Westervin Shop: Handmade Crochet Dishcloth Set in Raspberry, Bubblegum, and Cream

{ Crocheted Dishcloth / Potholder Set in Raspberry, Bubblegum, and Cream }

But then Christmas came and went and business slowed down. My inventory depleted more quickly than I had anticipated, more quickly than I could recover from, so my shop looked a little dismal for a while. Then I was quickly met with the challenges of the creative process. I struggled for weeks, trying to make new and different pieces, but nothing seemed good enough. The highs of my early success were later balanced by blinding frustration when my creative skills kept falling short of my aesthetic standards. This is something I’m sure many people can relate to.

I also struggled with the inevitable uncertainty and risk that comes from starting any business, let alone a creative one. I know my current business model lacks the potential for long-term sustainability. Different ideas for diversifying my revenue streams (business school, much?) have been percolating in the back of my mind, but I keep searching for a unifying thread to make all my ventures consistent.

All of this is made even more complicated by the sudden life change. It’s not just my daily routine that’s completely shifted but also my identity and goals for the future. I’ve gone from full-time employee and part-time graduate student to maker/business owner/housewife/grad student/blogger. And then there’s the guilt! The guilt of making a huge personal decision that has huge effects on someone else’s life—my husband’s—is a difficult thing to rectify, regardless of how completely supportive and encouraging he is. Actually, his selflessness only makes me feel worse! Geez. I’m terrible at juggling. I still haven’t found the right balance.

Oh, and one other thing. A note to all you hard working, organized, perfectionists out there. You may think that you could maintain your internal motivation and detailed scheduling system if you were to suddenly find yourself working from home or for yourself. I certainly did. But trust me—when you no longer have an office outside your house to go to, when you don’t have a boss near you, when you don’t absolutely NEED to wear pants… You will find yourself tested to your limits. And you might be unpleasantly surprised by the results.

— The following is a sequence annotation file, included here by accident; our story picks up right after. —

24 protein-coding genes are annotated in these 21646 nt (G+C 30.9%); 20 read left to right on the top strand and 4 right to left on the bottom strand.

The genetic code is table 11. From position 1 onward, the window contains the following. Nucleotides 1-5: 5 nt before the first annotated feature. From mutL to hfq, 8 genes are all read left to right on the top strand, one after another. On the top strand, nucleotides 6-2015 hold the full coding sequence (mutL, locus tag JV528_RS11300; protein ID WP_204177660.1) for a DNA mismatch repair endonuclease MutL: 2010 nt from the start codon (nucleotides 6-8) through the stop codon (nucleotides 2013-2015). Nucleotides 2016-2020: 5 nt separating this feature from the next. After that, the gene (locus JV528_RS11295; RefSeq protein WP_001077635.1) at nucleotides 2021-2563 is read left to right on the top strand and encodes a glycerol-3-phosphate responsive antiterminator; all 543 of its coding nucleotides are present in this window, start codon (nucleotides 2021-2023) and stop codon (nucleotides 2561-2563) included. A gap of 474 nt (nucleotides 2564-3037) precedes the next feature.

Westervin Shop: Handmade Crochet Pom-Pom Hat in Mustard, Blue, and Hot Pink

{ Striped Crochet Pom-Pom Hat in Mustard, Blue, and Hot Pink }

In the last few days, however, I’ve started to find a little more peace, a little more structure amid the madness. I’ve added a few new items, which you see here, to the shop. My skills are improving, and I’m enjoying the variety in my work. I think my inventory is a little more well-rounded, but I’m still focusing only on crochet for now. I still have a few hats for sale, though I’ve sold almost all the ones from my first batch!

Westervin Shop: Handmade Crochet Stone Necklace in Teal

{ Crocheted Charcoal Gray Stone Necklace in Teal }

Though I still struggle with all the uncertainty and frustration of starting something new, I know that I’ve made the right decision for both myself and my family. If I never tried, than I’d always regret it. And boy am I so much happier now! I feel like myself again–optimistic, creative, independent. I’ve got a big, beautiful vision for the future, so I hope you’ll stick around to watch or even be a part of the journey! In the short-term, Brian and I will be making some updates to the blog, making it and the shop more cohesive in look and content. I think you’ll appreciate the coming changes…

Westervin Shop: Handmade Crochet Pom-Pom Hat in Slate, Chartreuse, and Seafoam

{ Striped Crochet Pom-Pom Hat in Slate, Chartreuse, and Seafoam }

Oh, and one final note. I’ve received a bit of feedback lately that’s been incredibly reinforcing. The positive reception from my friends, family, readers, and new customers has been overwhelming. Thank you to the moon and back! It’s an addictive high when someone else loves what you create.

Westervin Shop: Handmade Crochet Dishcloths in Oyster, Cream, and Navy

{ Crocheted Dishcloth / Potholder Set in Oyster, Cream, and Navy }

I’m so grateful that I’m able to make things with my hands, but the creative process is made a thousand times more rewarding when my creations are loved by others. Here’s a message from a recent satisfied customer: